5 Tips to Help Kids
with ADHD Enjoy Christmas
December 14th 2005
Parents of children with Attention Deficit Hyperactivity Disorder (ADHD)
often cringe during the holidays. The expectation of presents and
chaotic busyness can turn already energetic children into spinning tops.
Celebrate!ADHD, which provides positive solutions for families affected
by ADHD, has developed a list of “5 Tips to Help Children with ADHD
“Most families self-destruct and miss out on the spirit of the season,”
says Celebrate!ADHD Founder Kirk Martin. “We think parents can make this
the most special holiday season ever by working with their child’s
nature, instead of against it.”
Martin recommends that parents take advantage of their child’s
personality and learning style by following these five tips to enjoy a
peaceful, meaningful Christmas.
1. Give your child less stuff and more time. More presents condition our
kids to be unsettled and bored. Our kids crave one-on-one time. So
instead of buying more toys with short life-spans, create lasting
memories by giving coupons for experiences your child can enjoy with
2. Cultivate your child’s inner gifts, instead of focusing on buying
gifts. The real treasure this Christmas should be found inside your
child, not inside Best Buy. Confidence and a sense of purpose are built
by reinforcing your child's natural gifts, talents and passions. Give
presents that reinforce and develop your child’s gifts and
talents—whether it is building (LEGOS), drawing (easel and pad) or being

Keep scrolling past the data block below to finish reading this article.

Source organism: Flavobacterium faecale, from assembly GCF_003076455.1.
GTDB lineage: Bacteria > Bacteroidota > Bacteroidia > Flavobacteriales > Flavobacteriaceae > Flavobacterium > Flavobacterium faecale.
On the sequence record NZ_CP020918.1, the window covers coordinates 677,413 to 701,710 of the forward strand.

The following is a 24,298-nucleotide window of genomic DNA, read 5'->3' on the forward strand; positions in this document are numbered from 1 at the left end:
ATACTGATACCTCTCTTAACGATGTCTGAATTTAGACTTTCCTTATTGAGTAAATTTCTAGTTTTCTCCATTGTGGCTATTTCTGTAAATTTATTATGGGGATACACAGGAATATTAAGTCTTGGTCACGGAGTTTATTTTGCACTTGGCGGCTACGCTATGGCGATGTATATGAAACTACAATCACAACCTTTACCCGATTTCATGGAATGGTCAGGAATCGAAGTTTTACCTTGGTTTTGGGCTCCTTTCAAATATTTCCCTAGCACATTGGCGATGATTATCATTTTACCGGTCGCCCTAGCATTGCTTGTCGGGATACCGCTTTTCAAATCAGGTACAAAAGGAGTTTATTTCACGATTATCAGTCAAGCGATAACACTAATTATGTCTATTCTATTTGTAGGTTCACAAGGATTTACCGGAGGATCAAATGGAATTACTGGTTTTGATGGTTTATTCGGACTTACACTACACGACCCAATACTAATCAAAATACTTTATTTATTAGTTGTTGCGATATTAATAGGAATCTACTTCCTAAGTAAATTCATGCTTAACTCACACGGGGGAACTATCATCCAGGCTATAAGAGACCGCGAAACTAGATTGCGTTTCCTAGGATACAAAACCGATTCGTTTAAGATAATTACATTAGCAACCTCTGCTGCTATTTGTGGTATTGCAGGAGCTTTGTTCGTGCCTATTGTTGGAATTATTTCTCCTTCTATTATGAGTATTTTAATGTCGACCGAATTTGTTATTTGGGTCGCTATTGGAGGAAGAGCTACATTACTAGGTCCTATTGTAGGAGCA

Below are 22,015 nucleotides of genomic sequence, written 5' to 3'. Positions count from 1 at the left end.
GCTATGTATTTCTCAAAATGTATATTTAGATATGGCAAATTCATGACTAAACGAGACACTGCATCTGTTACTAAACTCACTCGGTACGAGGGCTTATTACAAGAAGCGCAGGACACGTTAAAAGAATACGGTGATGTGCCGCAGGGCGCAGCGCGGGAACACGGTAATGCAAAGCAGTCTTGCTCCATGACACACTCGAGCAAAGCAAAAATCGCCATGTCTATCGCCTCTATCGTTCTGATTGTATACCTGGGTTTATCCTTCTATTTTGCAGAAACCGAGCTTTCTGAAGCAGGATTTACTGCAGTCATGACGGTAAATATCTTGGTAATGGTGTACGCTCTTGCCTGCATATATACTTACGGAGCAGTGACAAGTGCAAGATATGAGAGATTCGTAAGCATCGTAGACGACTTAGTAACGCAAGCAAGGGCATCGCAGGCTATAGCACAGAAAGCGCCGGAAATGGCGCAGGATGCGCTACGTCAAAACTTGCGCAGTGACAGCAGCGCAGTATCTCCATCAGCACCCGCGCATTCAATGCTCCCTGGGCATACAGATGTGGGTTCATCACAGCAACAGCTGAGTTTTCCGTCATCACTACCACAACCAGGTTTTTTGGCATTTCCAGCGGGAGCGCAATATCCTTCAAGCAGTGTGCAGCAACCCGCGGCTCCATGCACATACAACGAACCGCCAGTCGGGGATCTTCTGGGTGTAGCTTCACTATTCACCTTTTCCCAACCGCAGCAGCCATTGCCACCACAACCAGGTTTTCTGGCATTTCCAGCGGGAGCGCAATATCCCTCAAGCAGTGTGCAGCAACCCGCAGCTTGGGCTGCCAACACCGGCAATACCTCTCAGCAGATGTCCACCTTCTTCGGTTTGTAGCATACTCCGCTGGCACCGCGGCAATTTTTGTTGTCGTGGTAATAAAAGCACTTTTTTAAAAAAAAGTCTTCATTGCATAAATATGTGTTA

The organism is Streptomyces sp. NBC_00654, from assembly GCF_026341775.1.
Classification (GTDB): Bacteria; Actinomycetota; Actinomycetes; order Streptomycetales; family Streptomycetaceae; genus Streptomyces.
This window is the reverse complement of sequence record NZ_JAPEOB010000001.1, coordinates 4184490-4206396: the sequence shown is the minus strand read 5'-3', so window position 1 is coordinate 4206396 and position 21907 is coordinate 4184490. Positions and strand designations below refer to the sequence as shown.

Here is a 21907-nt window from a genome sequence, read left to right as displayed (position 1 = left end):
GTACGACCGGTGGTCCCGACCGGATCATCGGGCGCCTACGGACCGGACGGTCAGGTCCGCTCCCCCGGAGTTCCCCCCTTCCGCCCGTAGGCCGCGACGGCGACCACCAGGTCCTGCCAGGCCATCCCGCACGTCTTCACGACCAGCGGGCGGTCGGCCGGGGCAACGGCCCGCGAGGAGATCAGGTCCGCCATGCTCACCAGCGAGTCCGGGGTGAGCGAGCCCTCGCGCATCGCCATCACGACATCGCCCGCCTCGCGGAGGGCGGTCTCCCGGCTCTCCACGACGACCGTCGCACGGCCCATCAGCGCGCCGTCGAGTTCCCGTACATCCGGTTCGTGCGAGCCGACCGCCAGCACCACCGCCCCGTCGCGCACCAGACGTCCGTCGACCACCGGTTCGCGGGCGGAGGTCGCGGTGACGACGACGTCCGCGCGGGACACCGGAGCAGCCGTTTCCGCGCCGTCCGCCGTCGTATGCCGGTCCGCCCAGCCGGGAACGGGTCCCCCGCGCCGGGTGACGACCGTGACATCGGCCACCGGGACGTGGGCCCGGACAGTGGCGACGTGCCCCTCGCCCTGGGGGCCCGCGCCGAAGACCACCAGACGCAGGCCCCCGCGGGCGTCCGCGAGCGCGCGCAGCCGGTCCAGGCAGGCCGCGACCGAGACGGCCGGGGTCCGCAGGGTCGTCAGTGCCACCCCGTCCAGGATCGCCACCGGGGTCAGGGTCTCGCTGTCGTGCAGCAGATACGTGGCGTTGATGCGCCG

strategic (chess, board games).
3. Shower your child with praise, not presents. Our kids soak up
positive reinforcement because they hear it so infrequently. Want to
give a gift they will remember forever? Recognize and reward their
positive qualities and catch them doing good things.
4. Make giving, not receiving, the centerpiece of your family’s
traditions. Our kids have big, compassionate hearts and like to be part
of something meaningful. So turn your family’s holiday efforts to the
5. Take a holiday from your stress and negativity. Spend the next few
weeks building up your child. Say only positive statements. Reward
progress, celebrate small wins. Expect the best and encourage your child
to live up to higher expectations rather than down to low ones.
You may just be surprised how fun and meaningful the holiday season can
be when you take advantage of your child’s creativity, gifts and talents
and compassionate heart.
For more free tips to improve your child’s confidence, social skills and
school performance, simply request the Celebrate!ADHD newsletter by
www.celebrateADHD.com or emailing Founder Kirk Martin at ADHDcamp@aol.com.
By Kirk Martin
Celebrate!ADHD Founder Kirk Martin is a nationally
recognized expert on helping families with ADHD find positive solutions
to everyday problems at home and in school. He can be reached at
ADHDcamp@aol.com or through
Keywords and misspellings: ADHD AD-HD AD/HD
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